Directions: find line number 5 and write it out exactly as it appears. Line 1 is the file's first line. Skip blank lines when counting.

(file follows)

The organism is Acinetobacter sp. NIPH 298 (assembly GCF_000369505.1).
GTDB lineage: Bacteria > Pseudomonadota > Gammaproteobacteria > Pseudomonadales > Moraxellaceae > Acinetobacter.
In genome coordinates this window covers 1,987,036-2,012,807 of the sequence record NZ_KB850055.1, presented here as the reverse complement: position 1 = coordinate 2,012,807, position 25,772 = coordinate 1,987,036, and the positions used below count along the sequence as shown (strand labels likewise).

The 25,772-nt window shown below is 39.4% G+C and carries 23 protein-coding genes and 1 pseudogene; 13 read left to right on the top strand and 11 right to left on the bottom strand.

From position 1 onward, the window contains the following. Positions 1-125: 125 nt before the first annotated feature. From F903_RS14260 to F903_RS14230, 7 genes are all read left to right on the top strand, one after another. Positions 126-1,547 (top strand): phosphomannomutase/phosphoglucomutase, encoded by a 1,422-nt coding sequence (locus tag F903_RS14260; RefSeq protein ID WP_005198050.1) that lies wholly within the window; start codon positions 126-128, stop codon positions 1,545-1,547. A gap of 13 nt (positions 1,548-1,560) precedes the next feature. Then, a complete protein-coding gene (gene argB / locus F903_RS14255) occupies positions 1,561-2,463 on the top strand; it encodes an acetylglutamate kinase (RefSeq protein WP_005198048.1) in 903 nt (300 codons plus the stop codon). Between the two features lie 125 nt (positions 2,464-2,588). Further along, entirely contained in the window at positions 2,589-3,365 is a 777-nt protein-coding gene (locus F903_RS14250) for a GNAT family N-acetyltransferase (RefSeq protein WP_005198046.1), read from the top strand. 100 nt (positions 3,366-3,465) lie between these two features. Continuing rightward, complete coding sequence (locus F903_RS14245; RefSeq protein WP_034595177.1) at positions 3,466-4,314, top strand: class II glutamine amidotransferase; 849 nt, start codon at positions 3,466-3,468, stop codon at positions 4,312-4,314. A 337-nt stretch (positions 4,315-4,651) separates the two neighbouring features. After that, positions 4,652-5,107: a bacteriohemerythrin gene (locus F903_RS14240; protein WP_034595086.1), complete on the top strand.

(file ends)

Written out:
From position 1 onward, the window contains the following. Positions 1-125: 125 nt before the first annotated feature. From F903_RS14260 to F903_RS14230, 7 genes are all read left to right on the top strand, one after another. Positions 126-1,547 (top strand): phosphomannomutase/phosphoglucomutase, encoded by a 1,422-nt coding sequence (locus tag F903_RS14260; RefSeq protein ID WP_005198050.1) that lies wholly within the window; start codon positions 126-128, stop codon positions 1,545-1,547. A gap of 13 nt (positions 1,548-1,560) precedes the next feature. Then, a complete protein-coding gene (gene argB / locus F903_RS14255) occupies positions 1,561-2,463 on the top strand; it encodes an acetylglutamate kinase (RefSeq protein WP_005198048.1) in 903 nt (300 codons plus the stop codon). Between the two features lie 125 nt (positions 2,464-2,588). Further along, entirely contained in the window at positions 2,589-3,365 is a 777-nt protein-coding gene (locus F903_RS14250) for a GNAT family N-acetyltransferase (RefSeq protein WP_005198046.1), read from the top strand. 100 nt (positions 3,366-3,465) lie between these two features. Continuing rightward, complete coding sequence (locus F903_RS14245; RefSeq protein WP_034595177.1) at positions 3,466-4,314, top strand: class II glutamine amidotransferase; 849 nt, start codon at positions 3,466-3,468, stop codon at positions 4,312-4,314. A 337-nt stretch (positions 4,315-4,651) separates the two neighbouring features. After that, positions 4,652-5,107: a bacteriohemerythrin gene (locus F903_RS14240; protein WP_034595086.1), complete on the top strand.